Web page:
There are estimated to be around 1.7 million rabbits kept as pets in the UK [PDSA Animal Wellbeing Report 2012].
There are many different breeds and varieties of rabbit, varying in size, body shape and personality.
Typically, rabbits live for 8-12 years, but some may live for longer.
Your duty to care
Owning and caring for a rabbit is great fun and very rewarding, but it is a big responsibility and a long-term commitment in terms of care and finances. If you own or are responsible for a rabbit, even on a temporary basis, you are required under the Animal Welfare Act to care for him/her properly.
Find out more about the Costs and time involved in keeping rabbits (pdf 189kb).
Understanding rabbits' needs
The biology and behaviour of pet rabbits is very similar to that of wild rabbits. This means they have very complex needs that must be met.
There is no one ‘perfect’ way to care for all rabbits because every rabbit and every situation is different. It is up to you how you look after your rabbit, but you must take reasonable steps to ensure that you meet all his/her needs.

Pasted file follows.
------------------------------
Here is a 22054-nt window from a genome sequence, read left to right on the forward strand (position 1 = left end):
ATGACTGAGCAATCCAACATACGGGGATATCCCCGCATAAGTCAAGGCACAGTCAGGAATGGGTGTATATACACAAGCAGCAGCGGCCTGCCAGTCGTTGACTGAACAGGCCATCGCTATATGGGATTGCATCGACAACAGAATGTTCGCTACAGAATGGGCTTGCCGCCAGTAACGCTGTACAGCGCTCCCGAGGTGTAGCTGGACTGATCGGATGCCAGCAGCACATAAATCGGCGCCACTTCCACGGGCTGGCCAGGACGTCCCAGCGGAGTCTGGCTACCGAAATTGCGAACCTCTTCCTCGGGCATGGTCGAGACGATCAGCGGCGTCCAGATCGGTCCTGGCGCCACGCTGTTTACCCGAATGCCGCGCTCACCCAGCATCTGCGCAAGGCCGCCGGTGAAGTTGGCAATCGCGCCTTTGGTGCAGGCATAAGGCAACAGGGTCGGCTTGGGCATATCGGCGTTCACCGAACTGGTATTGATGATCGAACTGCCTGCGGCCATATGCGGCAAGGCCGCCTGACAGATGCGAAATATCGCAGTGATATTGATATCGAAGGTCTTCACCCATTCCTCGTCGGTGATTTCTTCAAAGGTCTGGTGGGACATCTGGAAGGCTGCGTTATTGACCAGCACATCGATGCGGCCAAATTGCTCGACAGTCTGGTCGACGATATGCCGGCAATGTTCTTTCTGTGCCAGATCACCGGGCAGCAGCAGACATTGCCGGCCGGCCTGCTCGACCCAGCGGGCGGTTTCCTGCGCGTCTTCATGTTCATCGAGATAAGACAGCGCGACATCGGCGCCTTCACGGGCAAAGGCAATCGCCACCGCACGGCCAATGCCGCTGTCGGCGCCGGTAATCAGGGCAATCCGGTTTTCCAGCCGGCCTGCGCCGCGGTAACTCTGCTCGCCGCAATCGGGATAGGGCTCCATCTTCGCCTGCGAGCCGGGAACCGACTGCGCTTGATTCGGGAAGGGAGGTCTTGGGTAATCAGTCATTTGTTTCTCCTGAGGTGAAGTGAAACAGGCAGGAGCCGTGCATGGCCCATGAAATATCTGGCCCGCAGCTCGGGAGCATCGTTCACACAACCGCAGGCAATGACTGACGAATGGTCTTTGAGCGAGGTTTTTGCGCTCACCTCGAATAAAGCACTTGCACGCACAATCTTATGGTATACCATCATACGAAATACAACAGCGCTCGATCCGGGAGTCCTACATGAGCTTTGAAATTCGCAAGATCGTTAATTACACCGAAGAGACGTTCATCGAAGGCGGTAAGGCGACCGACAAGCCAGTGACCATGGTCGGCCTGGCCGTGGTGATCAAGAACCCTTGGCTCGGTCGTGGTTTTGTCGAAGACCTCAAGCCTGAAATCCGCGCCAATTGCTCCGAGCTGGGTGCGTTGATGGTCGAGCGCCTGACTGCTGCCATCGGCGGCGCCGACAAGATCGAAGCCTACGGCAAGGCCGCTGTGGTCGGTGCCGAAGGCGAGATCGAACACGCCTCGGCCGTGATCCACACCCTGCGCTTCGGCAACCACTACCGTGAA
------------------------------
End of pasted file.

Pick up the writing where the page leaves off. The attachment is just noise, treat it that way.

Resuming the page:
Read our expert reviewed pet care information to find out more about the needs of rabbits: Environment, Diet, Behaviour, Company and Health and welfare.
Discover the basics about:
Keeping your rabbits happy and healthy (pdf 2.66MB).
How to take care of your rabbits (pdf 2.07MB).
Sources of further information on rabbit care (pdf 108kb).
Pet rabbits are related to the wild European rabbit, the biology and behaviour of pet rabbits is very similar to that of their wild cousins. Why not view our full Rabbit factfile (PDF 48KB).
Rabbits are highly social
- Rabbits are territorial animals and form complicated social structures.
Rabbits have an unusual digestive system
- Food is passed through their gut and special droppings, called caecotrophs, are produced. Rabbits eat these caecotrophs, allowing the food to be re-ingested.
Rabbits have continuously growing teeth
- A rabbit’s top front teeth grow at a rate of 3mm a week!
Rabbits are intelligent
- Pet rabbits can be taught to respond to commands using positive reward-based training.